If driving isn’t an option or you lost your driving privileges due to a medical or vision-related condition, we're here to help with the challenges of identity and mobility.

There are transportation options available, many at reduced costs, to help you get where you need to go. Below is information about driving eligibility as well as alternative transportation options.


When renewing a driver’s license, you may be required to provide a medical or vision report completed by your health-care provider.

If we have determined that you need this report, it will be listed on the back of your license as a restriction and the form will be mailed to you a month before you need to submit the completed form back to us. Your license may also list additional driving-related restrictions (i.e. no nighttime driving, no interstate driving, no manual transmission, etc.).

Medical and Vision Report Forms

Contact us

Have questions specific to your record and eligibility? We’re here to help. Contact us in a way convenient for you.

Phone: 515-244-8725
Fax: 515-239-1837

MEDICAL and vision-related conditions that may affect driving

The information required on a medical or vision report will vary based on the driver’s health. The more common types of health conditions that can affect driving are:

  • Seizure
  • Blackout/Fainting/Loss of consciousness
  • Diabetes
  • Parkinson’s Disease
  • Multiple Sclerosis
  • Muscular Dystrophy
  • Sleep disorders
  • Heart problems
  • Stroke
  • Dementia
  • Cognitive Impairment
  • Mental Illness
  • Substance Abuse
  • Glaucoma
  • Cataracts
  • Macular Degeneration


The reason(s) for a medical sanction on your driving record is unique to the person and may include varying degrees of physical, mental, cognitive, or vision-related impairment.

How do I get my driving privileges back?

  1. Obtain a recommendation from your health care professional (i.e. MD, DO, ARNP, PAC, or vision specialist). Your doctor may request additional medical evaluations with a specialist or a medically-based driving evaluation conducted by an occupational therapist or certified driver rehabilitation specialist before making a recommendation to reinstate your driving privileges.
  2. Take a knowledge and on-road driving test. Once you have a recommendation from your doctor or specialist to reinstate your driving privileges, you’ll need to take a knowledge and  on-road driving test before your driving privileges can be reinstated.  

You are eligible to receive a free ID card if your Iowa driver license has been withdrawn due to a medical or vision-related sanction. Schedule an appointment to come in to one of our DMV service centers to receive your free non-driver ID card.


If you have a concern about a driver, you can submit a signed Request for Re-examination (Form 431030) for a driver with a known or suspected physical, mental, cognitive, or vision condition that can impair driving.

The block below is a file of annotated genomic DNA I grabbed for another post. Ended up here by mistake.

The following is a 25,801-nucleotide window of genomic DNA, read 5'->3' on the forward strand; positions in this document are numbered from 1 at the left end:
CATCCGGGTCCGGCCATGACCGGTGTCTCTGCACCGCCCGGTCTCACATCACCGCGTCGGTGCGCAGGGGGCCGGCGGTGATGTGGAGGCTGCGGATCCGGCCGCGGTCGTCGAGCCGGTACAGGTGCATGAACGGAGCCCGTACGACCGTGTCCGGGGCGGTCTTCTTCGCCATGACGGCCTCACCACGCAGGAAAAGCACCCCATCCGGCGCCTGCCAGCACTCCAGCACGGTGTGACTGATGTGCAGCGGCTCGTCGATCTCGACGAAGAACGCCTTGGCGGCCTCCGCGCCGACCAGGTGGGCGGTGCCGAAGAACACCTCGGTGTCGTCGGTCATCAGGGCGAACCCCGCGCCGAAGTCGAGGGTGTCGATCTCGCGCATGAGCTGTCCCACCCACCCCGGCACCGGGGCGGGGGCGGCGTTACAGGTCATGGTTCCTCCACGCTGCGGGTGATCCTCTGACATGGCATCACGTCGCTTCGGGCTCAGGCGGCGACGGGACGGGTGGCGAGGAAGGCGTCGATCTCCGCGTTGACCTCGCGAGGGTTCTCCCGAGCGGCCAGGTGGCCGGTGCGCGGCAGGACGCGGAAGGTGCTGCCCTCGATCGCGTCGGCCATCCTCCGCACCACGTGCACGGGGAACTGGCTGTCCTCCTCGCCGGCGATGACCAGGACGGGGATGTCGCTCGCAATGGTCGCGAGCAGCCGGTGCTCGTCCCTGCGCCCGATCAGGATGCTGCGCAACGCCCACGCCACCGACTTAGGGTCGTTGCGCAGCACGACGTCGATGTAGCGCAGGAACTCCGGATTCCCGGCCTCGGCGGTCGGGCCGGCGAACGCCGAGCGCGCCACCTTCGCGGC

Find more information about reporting an unsafe driver.


You should first discuss your needs and concerns with your primary care provider as most medically based programs require a referral.

A medically based driver evaluation provides an objective assessment of a person’s ability to safely drive. Driver evaluations are usually provided by occupational therapists and/or driver rehabilitation specialists.

A clinical assessment typically includes evaluation of arm and leg strength and mobility, reaction time for braking, visual acuity and field of view, attention, concentration, perception, memory, and reasoning skills. An on-road assessment evaluates the ability to drive safely in traffic.

Driver rehabilitation specialists work with drivers when adaptive equipment is needed and provide training needed to become proficient in controlling the vehicle.

Your local hospital’s occupational therapy department may offer an evaluation of skills necessary for driving or help you locate a program in your area.

Find an organization

The organizations listed below can help you locate a program:

Frequently asked questions

Q: What steps should I take if my health care provider advises that I should no longer drive?

A: If your provider has determined you are no longer safe to drive, you should schedule an appointment to visit your local DMV service center, surrender your driver’s license, and request an ID card, free of charge. Our team is here to assist you with information for alternative transportation options.

Q:Can I report an unsafe driver by phone?

A: We cannot accept reports of unsafe drivers by phone. We must receive a signed, written request for re-examination (Form 431030) In the event of an emergency, immediate reporting may be completed by contacting your local law enforcement or dialing 911. Anonymous requests are not accepted.

Q: Can a healthcare professional request a driving assessment or evaluation for physical, cognitive, or vision-related reasons?

A: Yes. A healthcare professional can request a driving assessment or evaluation if they are concerned with someone’s ability to drive safely due to a physical, cognitive, or vision-related reason. Contact us by phone 515-244-8725 or email if you have questions.

Q: Can the Iowa DOT re-examine a driver who does not have a medical condition but whose driving skills are deteriorating?

A: Yes. Anytime a driver comes to renew or replace their license (i.e. misplaced or update to address), our staff can perform screenings or request further evaluation if they have reason to believe a driver may be unsafe for a physical, mental, cognitive, or vision-related reason. This may include vision screening, cognitive screening, a request for a medical or vision report to be completed by a healthcare provider, or a knowledge or driving test.


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